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ODOT seeking public input for its communications, social media

ODOT seeking public input for its communications, social media


Traffic passes the Tulsa skyline on westbound Interstate 244 in January 2019. The Oklahoma Department of Transportation is doing an online survey to find out where people get their traffic information.

The Oklahoma Department of Transportation is conducting an online survey to get input on how it communicates with the public and where people find their traffic information.

The 18-question survey asks how people get their information about traffic flows, road closures and detours, construction projects, and how effectively the agency communicates with the public via social media, email and websites.

Questions include how people get their traffic advisory information, when they check it, which social media platforms they use most often, what type of highway/turnpike/streets they most travel on, commute times, and if ODOT’s communications are not frequent enough or too frequent.

The survey asks for respondents’ age range category and county of residence, but not personal information such as names, income nor what kind of vehicle they drive.

ODOT spokeswoman Kenna Mitchell said the agency is conducting the survey to measure its communication effectiveness and how to best get information to the driving public.

“We’re really trying to get our arms around how our drivers are getting their information,” she said.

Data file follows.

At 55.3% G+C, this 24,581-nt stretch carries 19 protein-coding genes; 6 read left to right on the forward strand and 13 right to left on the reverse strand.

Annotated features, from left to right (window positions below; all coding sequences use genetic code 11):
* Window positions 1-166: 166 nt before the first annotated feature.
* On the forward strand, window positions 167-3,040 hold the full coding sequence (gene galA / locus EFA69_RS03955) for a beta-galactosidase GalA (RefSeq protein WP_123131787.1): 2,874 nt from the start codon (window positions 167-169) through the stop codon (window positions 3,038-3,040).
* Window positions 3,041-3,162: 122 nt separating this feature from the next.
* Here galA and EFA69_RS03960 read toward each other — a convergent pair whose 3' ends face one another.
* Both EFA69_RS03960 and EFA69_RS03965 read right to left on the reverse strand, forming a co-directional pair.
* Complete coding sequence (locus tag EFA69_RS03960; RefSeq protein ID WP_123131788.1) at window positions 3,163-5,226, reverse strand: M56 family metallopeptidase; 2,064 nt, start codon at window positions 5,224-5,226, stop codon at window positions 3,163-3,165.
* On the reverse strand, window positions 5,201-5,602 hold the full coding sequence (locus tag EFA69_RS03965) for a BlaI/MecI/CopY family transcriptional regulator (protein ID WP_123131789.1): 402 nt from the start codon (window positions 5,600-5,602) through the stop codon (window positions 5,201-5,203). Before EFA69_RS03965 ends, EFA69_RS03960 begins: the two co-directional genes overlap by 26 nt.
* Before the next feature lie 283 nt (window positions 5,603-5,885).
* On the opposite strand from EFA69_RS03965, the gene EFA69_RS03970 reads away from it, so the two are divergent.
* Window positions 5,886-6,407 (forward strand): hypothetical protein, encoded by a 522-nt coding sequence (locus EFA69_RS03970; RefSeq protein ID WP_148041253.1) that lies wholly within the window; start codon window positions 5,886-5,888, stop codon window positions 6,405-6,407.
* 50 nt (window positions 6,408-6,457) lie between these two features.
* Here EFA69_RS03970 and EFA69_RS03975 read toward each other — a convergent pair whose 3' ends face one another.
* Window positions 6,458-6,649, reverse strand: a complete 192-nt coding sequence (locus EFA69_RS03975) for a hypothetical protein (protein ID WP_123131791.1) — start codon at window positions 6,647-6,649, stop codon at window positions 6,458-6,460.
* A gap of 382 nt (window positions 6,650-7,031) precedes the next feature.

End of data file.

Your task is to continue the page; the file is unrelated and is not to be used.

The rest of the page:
“Is it something that they’re using for long-term planning or is it more for ‘I’m sitting in traffic and I need more information of what is going on?’”

She said ODOT has about 60,000 followers on its social media platforms and is hoping to increase that number.

Established in 1911, ODOT employs about 2,300 people — excluding private contractors — and has built and maintains more than 29,000 miles of highway in the state.

It is responsible for the upkeep of state and U.S. highways in Oklahoma — including in urban areas — while the Oklahoma Turnpike Authority is responsible for the upkeep of the state’s turnpikes.

Local municipalities such as Tulsa and Oklahoma City are responsible for the maintenance of city streets, along with lighting of U.S. highways and interstates within city limits.

The ODOT survey, which went live this week, will be up through Oct. 18. It can be taken at

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Michael Dekker


Twitter: @michaeldekkerTW

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